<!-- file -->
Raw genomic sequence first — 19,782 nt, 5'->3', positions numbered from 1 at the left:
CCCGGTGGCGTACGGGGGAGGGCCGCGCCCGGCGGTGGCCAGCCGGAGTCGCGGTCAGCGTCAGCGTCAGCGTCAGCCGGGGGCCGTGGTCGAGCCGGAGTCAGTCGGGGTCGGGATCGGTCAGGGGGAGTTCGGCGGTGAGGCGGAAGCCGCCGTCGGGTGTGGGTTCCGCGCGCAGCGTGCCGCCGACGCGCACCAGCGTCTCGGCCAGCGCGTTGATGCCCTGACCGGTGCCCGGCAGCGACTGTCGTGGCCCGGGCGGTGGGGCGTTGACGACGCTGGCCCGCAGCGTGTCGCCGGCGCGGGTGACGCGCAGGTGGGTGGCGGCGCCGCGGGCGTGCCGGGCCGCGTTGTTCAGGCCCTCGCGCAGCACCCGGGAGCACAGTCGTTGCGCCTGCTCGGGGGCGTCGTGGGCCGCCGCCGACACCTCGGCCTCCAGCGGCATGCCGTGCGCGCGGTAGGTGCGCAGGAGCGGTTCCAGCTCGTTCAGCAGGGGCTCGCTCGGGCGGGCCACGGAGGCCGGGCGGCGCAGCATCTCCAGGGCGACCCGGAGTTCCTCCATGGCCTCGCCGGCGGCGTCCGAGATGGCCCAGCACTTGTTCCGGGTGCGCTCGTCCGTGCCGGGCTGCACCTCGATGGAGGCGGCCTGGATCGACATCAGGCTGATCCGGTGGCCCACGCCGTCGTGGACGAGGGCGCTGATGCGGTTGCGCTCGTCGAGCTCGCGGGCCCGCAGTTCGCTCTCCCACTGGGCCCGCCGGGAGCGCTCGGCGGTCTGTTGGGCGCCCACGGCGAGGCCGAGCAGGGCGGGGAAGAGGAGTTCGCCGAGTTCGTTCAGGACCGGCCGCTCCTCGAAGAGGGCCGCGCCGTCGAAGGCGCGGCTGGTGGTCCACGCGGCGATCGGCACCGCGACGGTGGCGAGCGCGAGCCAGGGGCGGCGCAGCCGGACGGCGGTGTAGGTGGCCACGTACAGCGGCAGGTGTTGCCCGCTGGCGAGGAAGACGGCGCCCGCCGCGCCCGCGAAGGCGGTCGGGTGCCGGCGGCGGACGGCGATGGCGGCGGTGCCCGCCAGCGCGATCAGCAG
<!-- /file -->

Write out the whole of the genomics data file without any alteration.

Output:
Raw genomic sequence first — 19,782 nt, 5'->3', positions numbered from 1 at the left:
CCCGGTGGCGTACGGGGGAGGGCCGCGCCCGGCGGTGGCCAGCCGGAGTCGCGGTCAGCGTCAGCGTCAGCGTCAGCCGGGGGCCGTGGTCGAGCCGGAGTCAGTCGGGGTCGGGATCGGTCAGGGGGAGTTCGGCGGTGAGGCGGAAGCCGCCGTCGGGTGTGGGTTCCGCGCGCAGCGTGCCGCCGACGCGCACCAGCGTCTCGGCCAGCGCGTTGATGCCCTGACCGGTGCCCGGCAGCGACTGTCGTGGCCCGGGCGGTGGGGCGTTGACGACGCTGGCCCGCAGCGTGTCGCCGGCGCGGGTGACGCGCAGGTGGGTGGCGGCGCCGCGGGCGTGCCGGGCCGCGTTGTTCAGGCCCTCGCGCAGCACCCGGGAGCACAGTCGTTGCGCCTGCTCGGGGGCGTCGTGGGCCGCCGCCGACACCTCGGCCTCCAGCGGCATGCCGTGCGCGCGGTAGGTGCGCAGGAGCGGTTCCAGCTCGTTCAGCAGGGGCTCGCTCGGGCGGGCCACGGAGGCCGGGCGGCGCAGCATCTCCAGGGCGACCCGGAGTTCCTCCATGGCCTCGCCGGCGGCGTCCGAGATGGCCCAGCACTTGTTCCGGGTGCGCTCGTCCGTGCCGGGCTGCACCTCGATGGAGGCGGCCTGGATCGACATCAGGCTGATCCGGTGGCCCACGCCGTCGTGGACGAGGGCGCTGATGCGGTTGCGCTCGTCGAGCTCGCGGGCCCGCAGTTCGCTCTCCCACTGGGCCCGCCGGGAGCGCTCGGCGGTCTGTTGGGCGCCCACGGCGAGGCCGAGCAGGGCGGGGAAGAGGAGTTCGCCGAGTTCGTTCAGGACCGGCCGCTCCTCGAAGAGGGCCGCGCCGTCGAAGGCGCGGCTGGTGGTCCACGCGGCGATCGGCACCGCGACGGTGGCGAGCGCGAGCCAGGGGCGGCGCAGCCGGACGGCGGTGTAGGTGGCCACGTACAGCGGCAGGTGTTGCCCGCTGGCGAGGAAGACGGCGCCCGCCGCGCCCGCGAAGGCGGTCGGGTGCCGGCGGCGGACGGCGATGGCGGCGGTGCCCGCCAGCGCGATCAGCAG